Collaboration with other security functions

Detection engineering requires collaboration with other cybersecurity functions, such as threat intelligence and risk management. Having collaborative approaches like this will help guarantee that the detection strategies are informed by the latest threat intelligence and are aligned with the organization’s overall security posture.

Detection engineering process

This is an iterative process that constantly evolves to keep pace with the changing times. Here’s a breakdown of the typical steps involved in this process, tailored for cybersecurity professionals:

Step 1: Threat identification and intelligence gathering

The first step is all about understanding the threats. It involves collecting intelligence on emerging threats, tactics, techniques, and procedures (TTP) used by cybercriminals. You can use threat feeds, industry reports, incident analyses, and more as the source for intelligence.

Step 2: Threat modeling and risk assessment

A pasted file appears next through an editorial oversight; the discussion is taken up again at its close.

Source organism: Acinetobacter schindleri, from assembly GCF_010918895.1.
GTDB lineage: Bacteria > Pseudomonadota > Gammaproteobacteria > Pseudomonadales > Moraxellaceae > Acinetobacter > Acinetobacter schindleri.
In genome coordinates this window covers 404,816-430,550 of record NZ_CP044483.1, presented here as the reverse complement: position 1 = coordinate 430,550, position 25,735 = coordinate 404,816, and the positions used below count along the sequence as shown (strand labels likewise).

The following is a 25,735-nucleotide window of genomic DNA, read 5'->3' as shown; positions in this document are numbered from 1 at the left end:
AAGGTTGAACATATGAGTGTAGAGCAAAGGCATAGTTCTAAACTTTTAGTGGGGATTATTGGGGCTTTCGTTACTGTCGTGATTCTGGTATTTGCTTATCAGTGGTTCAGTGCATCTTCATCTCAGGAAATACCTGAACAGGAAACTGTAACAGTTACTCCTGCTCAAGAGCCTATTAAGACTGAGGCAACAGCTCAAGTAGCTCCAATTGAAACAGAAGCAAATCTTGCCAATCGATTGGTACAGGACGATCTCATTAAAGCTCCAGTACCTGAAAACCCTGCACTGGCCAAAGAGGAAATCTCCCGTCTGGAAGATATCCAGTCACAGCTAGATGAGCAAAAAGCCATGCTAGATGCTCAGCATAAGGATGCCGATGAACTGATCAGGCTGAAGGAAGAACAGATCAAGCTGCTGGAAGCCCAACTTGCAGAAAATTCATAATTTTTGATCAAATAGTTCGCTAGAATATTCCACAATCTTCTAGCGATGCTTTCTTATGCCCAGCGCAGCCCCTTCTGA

Based on your gathered intelligence, you can now assess the unique vulnerabilities and potential attack vectors of your organization. This step helps in prioritizing threats based on their relevance and potential impact on the organization.

Step 3: Development of detection strategies

After you get a clear understanding of the threats and vulnerabilities of your organization, detection engineers will develop strategies to detect potential attacks. This step involves creating detection rules or algorithms that can identify signs of malicious activities across different data sources.

Step 4: Implementation and integration

The next step is the implementation of the detection strategies within the organization’s security infrastructure. You will need to integrate the detection mechanisms with existing security tools and systems to make sure of comprehensive monitoring across the organization’s digital infrastructure.

Step 5: Testing and validation

Now, it’s time to implement the detection strategies within your organization’s security infrastructure. It requires integrating the detection mechanisms with existing security tools and systems to make sure of comprehensive monitoring across the entire organization’s digital environment.